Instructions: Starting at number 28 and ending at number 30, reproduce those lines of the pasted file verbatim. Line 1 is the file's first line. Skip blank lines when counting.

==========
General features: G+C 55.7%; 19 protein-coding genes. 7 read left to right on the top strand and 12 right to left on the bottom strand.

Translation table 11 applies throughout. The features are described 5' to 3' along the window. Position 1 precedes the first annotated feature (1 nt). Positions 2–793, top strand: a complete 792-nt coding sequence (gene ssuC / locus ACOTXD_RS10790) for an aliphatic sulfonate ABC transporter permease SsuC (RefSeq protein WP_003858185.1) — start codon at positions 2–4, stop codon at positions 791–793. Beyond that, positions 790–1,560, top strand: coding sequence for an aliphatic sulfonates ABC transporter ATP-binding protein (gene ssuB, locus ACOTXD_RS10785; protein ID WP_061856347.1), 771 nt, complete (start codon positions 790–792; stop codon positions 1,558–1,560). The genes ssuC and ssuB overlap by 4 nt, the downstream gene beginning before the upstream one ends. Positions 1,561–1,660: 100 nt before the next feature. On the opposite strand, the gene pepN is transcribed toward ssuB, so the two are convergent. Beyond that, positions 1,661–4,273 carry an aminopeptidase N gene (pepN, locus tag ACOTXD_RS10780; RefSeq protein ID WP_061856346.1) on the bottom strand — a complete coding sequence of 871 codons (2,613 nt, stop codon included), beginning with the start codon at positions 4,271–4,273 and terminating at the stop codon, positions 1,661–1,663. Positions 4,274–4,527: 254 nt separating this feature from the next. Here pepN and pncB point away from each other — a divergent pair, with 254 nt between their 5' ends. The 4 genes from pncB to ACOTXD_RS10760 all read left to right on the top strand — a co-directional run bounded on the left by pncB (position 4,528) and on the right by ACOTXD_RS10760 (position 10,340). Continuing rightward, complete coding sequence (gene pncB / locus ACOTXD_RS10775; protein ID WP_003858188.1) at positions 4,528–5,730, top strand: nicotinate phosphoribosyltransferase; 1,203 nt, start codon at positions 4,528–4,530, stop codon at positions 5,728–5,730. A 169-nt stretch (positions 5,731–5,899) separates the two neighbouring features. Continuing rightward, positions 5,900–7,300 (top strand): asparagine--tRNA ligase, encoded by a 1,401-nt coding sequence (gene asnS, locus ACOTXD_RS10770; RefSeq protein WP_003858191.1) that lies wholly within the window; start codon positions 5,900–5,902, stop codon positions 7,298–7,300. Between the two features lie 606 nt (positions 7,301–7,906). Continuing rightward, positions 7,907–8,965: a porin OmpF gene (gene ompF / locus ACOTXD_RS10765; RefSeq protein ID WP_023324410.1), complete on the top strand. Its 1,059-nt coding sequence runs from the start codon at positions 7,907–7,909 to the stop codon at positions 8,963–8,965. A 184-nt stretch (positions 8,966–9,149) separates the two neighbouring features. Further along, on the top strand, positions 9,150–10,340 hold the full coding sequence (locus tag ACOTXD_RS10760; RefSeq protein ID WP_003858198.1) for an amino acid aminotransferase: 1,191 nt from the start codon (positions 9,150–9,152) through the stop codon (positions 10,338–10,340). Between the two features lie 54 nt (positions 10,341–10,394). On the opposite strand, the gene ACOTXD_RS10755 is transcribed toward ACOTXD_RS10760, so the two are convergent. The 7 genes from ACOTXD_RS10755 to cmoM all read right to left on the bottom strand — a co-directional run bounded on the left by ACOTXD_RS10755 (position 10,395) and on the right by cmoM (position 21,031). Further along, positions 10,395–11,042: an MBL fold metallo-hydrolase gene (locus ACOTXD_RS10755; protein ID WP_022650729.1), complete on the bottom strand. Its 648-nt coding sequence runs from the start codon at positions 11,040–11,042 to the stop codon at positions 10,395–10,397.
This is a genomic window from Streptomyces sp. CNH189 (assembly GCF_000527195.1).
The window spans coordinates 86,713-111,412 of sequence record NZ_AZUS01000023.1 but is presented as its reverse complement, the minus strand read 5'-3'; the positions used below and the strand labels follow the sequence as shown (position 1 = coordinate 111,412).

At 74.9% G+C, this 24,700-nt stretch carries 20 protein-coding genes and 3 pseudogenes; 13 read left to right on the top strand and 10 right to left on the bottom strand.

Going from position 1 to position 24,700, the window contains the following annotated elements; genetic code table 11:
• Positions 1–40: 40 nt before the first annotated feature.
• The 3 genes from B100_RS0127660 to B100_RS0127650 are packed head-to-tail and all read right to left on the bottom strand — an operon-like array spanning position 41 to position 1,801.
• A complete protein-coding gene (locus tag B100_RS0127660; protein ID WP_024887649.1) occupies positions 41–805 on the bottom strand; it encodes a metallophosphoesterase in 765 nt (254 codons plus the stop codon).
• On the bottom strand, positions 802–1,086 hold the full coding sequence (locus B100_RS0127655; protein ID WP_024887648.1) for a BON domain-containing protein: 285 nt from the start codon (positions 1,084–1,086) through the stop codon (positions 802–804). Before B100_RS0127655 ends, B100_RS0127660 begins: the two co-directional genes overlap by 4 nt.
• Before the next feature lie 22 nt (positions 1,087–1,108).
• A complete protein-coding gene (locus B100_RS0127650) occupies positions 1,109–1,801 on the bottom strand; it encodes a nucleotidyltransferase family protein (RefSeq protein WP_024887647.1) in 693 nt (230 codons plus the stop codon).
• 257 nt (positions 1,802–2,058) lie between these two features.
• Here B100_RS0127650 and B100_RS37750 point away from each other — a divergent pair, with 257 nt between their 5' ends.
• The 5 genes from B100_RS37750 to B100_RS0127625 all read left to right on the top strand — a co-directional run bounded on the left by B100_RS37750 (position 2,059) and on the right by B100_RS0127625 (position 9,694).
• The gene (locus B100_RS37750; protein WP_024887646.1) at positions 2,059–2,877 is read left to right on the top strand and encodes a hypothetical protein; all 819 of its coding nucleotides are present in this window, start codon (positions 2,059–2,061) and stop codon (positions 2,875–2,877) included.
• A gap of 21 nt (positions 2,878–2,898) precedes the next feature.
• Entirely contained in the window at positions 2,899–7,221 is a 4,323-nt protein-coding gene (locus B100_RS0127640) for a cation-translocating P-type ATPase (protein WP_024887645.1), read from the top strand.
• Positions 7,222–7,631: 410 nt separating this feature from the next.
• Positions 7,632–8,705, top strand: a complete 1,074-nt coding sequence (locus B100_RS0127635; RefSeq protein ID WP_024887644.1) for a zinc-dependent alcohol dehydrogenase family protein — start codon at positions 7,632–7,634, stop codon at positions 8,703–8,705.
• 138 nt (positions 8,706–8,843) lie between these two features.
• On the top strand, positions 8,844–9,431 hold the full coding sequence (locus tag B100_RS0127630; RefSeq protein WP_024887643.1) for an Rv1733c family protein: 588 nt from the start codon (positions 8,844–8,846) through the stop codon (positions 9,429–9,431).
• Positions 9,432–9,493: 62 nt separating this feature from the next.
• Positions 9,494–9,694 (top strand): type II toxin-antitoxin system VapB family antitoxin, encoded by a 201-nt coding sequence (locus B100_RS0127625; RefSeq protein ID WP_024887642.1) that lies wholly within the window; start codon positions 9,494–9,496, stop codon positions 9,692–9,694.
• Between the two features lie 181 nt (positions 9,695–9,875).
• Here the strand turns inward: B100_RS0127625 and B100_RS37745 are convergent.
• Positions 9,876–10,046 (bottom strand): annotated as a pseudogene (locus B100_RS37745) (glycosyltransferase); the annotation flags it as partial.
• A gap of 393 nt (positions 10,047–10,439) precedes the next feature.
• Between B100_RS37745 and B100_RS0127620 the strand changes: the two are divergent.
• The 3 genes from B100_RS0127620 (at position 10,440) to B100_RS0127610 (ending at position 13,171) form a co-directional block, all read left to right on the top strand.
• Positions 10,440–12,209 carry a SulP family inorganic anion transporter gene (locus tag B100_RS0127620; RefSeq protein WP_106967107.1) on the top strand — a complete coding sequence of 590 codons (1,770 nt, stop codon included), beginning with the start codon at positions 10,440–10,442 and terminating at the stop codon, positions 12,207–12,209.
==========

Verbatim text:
• A gap of 393 nt (positions 10,047–10,439) precedes the next feature.
• Between B100_RS37745 and B100_RS0127620 the strand changes: the two are divergent.
• The 3 genes from B100_RS0127620 (at position 10,440) to B100_RS0127610 (ending at position 13,171) form a co-directional block, all read left to right on the top strand.